GABAergic promoter hypermethylation as a model to study the neurochemistry of schizophrenia vulnerability.

Psychiatric Institute, Department of Psychiatry, University of Illinois at Chicago, 1601 Taylor, Chicago, IL 60612, USA.
Expert Review of Neurotherapeutics (Impact Factor: 2.83). 02/2009; 9(1):87-98. DOI: 10.1586/14737175.9.1.87
Source: PubMed

ABSTRACT The neuronal GABAergic mechanisms that mediate the symptomatic beneficial effects elicited by a combination of antipsychotics with valproate (a histone deacetylase inhibitor) in the treatment of psychosis (expressed by schizophrenia or bipolar disorder patients) are unknown. This prompted us to investigate whether the beneficial action of this combination results from a modification of histone tail covalent esterification or is secondary to specific chromatin remodeling. The results suggest that clozapine, or sulpiride associated with valproate, by increasing DNA demethylation with an unknown mechanism, causes a chromatin remodeling that brings about a beneficial change in the epigenetic GABAergic dysfunction typical of schizophrenia and bipolar disorder patients.


Available from: Dennis Robert Grayson, Apr 20, 2015
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    ABSTRACT: Background: Oxidative stress and abnormal DNA methylation have been implicated in the pathophysiology of autism. The metabolic pathology of autism is relatively unexplored although metabolic imbalance is implicated in the pathogenesis of multiple other neurobehavioral disorders. An abnormal accumulation or deficit of specific metabolites in a defined pathway can provide clues into relevant candidate genes and/or environmental exposures. In addition, the identification of precursor-product metabolite imbalance can inform targeted intervention strategies to restore metabolic balance and potentially improve symptoms of autism. We have investigated metabolic pathways essential for cellular methylation and antioxidant capacity and the functional impact of metabolic imbalance on genome-wide DNA hypomethylation and protein/DNA oxidative damage in children with autism. These metabolic pathways regulate the distribution of precursors for DNA synthesis (proliferation), DNA methylation (epigenetic regulation of gene expression) and glutathione synthesis (redox/antioxidant defense capacity). Previously, we reported that the metabolic profile of many children with autism is consistent with reduced methylation capacity and a more oxidized microenvironment. Objectives: To determine whether methylation and antioxidant metabolic profile differs between case children, unaffected siblings, and age-matched control children and to determine whether the metabolic imbalance is accompanied by DNA hypomethylation and protein/DNA oxidative damage. Methods: Subjects included 162 children, ages 3-10, who were participants in the autism IMAGE study (Integrated Metabolic And Genomic Endeavor) at Arkansas Children’s Hospital Research Institute. The IMAGE cohort is comprised of 162 children including of 68 case children, 54 age-matched controls and 40 unaffected siblings. Children with autistic disorder were diagnosed using DSM-IV (299.0), ADOS and/or CARS >30. Fasting plasma samples were analyzed for folate-dependent transmethylation and transsulfuration metabolites and 3-nitrotyrosine (oxidized protein derivative) using HPLC with electrochemical detection. Genome-wide DNA methylation (as %5-methylcytosine) and the oxidized DNA adduct 8-oxo-deoxyguanine were quantified with Dionex HPLC-UV system coupled to an electrospray ionization (ESI) tandem mass spectrometer. Results: In a pair-wise comparison, the overall metabolic profile of the unaffected siblings differed significantly from their autistic siblings but was not different from unrelated control children. In addition, we report new evidence of genome-wide DNA hypomethylation (epigenetic dysregulation) and oxidative protein/DNA damage in children with autism that was not present in their paired siblings or in unaffected control children. Conclusions: These data indicate that the deficit in antioxidant and methylation capacity is autism-specific and is associated with DNA hypomethylation (epigenetic dysregulation) and oxidative damage. Further, these results suggest a plausible mechanism by which environmental stressors might modulate the genetic predisposition to autism. Acknowledgement: This research was supported with funding from the National Institute of Child Health and Development (RO1 HD051873; SJJ) and Department of Defense (AS073218P1; SJJ)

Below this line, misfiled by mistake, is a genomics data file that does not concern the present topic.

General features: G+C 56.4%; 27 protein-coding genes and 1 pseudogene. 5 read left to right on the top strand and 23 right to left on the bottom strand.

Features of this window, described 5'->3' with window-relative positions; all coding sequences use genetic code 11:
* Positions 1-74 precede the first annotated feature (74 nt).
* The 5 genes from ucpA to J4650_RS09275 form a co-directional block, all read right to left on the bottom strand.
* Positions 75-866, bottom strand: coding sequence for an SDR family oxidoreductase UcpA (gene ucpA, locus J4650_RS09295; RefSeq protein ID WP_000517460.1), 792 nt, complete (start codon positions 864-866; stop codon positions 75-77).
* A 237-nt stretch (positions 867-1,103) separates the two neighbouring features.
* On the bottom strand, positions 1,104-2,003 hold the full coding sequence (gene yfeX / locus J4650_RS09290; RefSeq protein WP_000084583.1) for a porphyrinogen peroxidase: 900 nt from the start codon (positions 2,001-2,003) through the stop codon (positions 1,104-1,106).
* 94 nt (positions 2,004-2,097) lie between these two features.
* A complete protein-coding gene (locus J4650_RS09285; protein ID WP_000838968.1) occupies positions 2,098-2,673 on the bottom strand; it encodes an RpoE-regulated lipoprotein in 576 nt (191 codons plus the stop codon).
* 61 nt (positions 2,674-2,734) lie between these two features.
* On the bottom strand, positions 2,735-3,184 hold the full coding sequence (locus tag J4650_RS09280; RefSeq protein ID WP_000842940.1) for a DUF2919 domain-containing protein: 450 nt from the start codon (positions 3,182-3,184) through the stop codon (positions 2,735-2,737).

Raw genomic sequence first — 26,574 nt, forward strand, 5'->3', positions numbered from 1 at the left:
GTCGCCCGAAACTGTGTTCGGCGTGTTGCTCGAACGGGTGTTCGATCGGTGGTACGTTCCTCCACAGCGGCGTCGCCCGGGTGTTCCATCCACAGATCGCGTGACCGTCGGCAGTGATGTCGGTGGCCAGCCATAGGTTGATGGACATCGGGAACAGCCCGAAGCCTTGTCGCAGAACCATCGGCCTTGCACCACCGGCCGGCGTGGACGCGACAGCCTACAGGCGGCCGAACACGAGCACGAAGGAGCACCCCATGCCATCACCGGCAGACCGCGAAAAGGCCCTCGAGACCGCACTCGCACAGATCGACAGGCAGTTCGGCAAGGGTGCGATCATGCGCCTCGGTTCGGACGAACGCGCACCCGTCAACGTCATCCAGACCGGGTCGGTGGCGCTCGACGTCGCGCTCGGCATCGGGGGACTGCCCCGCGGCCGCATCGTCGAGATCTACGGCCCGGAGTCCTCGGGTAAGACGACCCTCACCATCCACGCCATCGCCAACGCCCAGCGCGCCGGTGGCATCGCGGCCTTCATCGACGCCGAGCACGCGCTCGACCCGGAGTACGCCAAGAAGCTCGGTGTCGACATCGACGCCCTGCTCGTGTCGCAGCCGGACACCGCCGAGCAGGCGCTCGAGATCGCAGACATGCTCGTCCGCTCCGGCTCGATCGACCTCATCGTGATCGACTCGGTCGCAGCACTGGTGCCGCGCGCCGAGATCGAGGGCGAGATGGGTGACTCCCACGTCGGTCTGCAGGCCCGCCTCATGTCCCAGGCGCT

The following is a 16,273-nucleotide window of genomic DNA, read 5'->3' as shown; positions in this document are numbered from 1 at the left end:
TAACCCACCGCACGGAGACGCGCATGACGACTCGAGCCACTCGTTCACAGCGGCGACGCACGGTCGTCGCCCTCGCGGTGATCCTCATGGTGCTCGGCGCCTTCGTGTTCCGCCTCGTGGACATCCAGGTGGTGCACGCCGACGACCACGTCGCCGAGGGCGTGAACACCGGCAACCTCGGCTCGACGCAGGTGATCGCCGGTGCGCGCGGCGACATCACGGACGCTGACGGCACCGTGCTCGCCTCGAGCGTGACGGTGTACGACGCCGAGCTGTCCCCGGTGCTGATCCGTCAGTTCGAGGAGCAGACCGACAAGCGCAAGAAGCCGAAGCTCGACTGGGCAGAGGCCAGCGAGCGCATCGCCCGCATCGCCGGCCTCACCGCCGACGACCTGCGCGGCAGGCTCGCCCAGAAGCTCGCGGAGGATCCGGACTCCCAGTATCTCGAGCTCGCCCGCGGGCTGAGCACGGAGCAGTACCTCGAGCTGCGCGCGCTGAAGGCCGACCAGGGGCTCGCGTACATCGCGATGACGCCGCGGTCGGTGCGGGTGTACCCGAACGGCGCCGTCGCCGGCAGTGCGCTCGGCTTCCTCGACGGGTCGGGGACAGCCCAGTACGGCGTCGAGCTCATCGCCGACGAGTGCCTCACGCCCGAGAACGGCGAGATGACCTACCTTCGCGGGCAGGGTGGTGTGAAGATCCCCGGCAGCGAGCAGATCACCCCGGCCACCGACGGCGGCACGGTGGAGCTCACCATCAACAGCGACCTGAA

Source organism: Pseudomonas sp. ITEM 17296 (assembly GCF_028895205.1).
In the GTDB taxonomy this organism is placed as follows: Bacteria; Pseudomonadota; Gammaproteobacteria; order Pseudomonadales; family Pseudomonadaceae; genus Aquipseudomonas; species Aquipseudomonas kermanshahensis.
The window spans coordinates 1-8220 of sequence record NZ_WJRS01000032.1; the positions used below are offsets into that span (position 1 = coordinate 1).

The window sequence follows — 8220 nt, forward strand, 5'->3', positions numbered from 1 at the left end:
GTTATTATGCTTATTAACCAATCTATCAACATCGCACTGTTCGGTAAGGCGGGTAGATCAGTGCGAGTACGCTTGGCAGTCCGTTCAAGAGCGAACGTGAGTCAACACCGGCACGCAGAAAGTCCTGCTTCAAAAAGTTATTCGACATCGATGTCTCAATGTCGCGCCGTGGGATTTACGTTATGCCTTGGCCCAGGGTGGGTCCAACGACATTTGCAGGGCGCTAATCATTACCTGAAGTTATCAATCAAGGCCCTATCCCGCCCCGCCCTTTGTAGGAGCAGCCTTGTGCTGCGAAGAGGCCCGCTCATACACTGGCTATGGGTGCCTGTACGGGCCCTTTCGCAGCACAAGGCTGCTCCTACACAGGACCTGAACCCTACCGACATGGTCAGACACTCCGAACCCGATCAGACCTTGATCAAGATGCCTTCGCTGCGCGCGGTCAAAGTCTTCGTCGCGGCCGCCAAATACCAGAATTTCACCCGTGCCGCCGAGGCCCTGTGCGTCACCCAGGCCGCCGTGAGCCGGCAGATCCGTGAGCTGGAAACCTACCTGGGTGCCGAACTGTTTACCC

International Meeting for Autism Research 2011; 05/2011
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    The International Journal of Neuropsychopharmacology 06/2014; 17(12):1-14. DOI:10.1017/S1461145714000972 · 5.26 Impact Factor
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    Clinical Psychopharmacology and Neuroscience 08/2014; 12(2):94-110. DOI:10.9758/cpn.2014.12.2.94